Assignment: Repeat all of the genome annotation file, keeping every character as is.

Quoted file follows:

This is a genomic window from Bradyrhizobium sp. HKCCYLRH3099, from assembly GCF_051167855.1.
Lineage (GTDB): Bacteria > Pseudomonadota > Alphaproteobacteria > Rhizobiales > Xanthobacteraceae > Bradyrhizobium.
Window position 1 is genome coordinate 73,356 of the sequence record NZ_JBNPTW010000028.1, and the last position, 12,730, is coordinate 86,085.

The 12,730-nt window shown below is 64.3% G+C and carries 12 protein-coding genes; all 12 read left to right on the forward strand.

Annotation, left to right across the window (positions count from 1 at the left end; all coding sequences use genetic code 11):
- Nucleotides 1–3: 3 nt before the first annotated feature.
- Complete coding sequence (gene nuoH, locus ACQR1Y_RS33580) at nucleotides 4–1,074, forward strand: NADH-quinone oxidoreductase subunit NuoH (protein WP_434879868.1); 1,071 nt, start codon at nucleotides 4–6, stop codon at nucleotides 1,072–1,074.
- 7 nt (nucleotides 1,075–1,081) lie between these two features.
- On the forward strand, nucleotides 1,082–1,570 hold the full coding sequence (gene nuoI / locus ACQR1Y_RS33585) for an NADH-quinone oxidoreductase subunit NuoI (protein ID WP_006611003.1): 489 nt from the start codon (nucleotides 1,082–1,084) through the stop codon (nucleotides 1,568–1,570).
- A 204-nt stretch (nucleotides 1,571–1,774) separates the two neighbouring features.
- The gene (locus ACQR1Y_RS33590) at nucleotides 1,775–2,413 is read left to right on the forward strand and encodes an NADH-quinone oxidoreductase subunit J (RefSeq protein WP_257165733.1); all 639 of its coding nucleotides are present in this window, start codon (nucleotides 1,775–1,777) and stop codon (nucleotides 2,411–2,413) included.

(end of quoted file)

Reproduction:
This is a genomic window from Bradyrhizobium sp. HKCCYLRH3099, from assembly GCF_051167855.1.
Lineage (GTDB): Bacteria > Pseudomonadota > Alphaproteobacteria > Rhizobiales > Xanthobacteraceae > Bradyrhizobium.
Window position 1 is genome coordinate 73,356 of the sequence record NZ_JBNPTW010000028.1, and the last position, 12,730, is coordinate 86,085.

The 12,730-nt window shown below is 64.3% G+C and carries 12 protein-coding genes; all 12 read left to right on the forward strand.

Annotation, left to right across the window (positions count from 1 at the left end; all coding sequences use genetic code 11):
- Nucleotides 1–3: 3 nt before the first annotated feature.
- Complete coding sequence (gene nuoH, locus ACQR1Y_RS33580) at nucleotides 4–1,074, forward strand: NADH-quinone oxidoreductase subunit NuoH (protein WP_434879868.1); 1,071 nt, start codon at nucleotides 4–6, stop codon at nucleotides 1,072–1,074.
- 7 nt (nucleotides 1,075–1,081) lie between these two features.
- On the forward strand, nucleotides 1,082–1,570 hold the full coding sequence (gene nuoI / locus ACQR1Y_RS33585) for an NADH-quinone oxidoreductase subunit NuoI (protein ID WP_006611003.1): 489 nt from the start codon (nucleotides 1,082–1,084) through the stop codon (nucleotides 1,568–1,570).
- A 204-nt stretch (nucleotides 1,571–1,774) separates the two neighbouring features.
- The gene (locus ACQR1Y_RS33590) at nucleotides 1,775–2,413 is read left to right on the forward strand and encodes an NADH-quinone oxidoreductase subunit J (RefSeq protein WP_257165733.1); all 639 of its coding nucleotides are present in this window, start codon (nucleotides 1,775–1,777) and stop codon (nucleotides 2,411–2,413) included.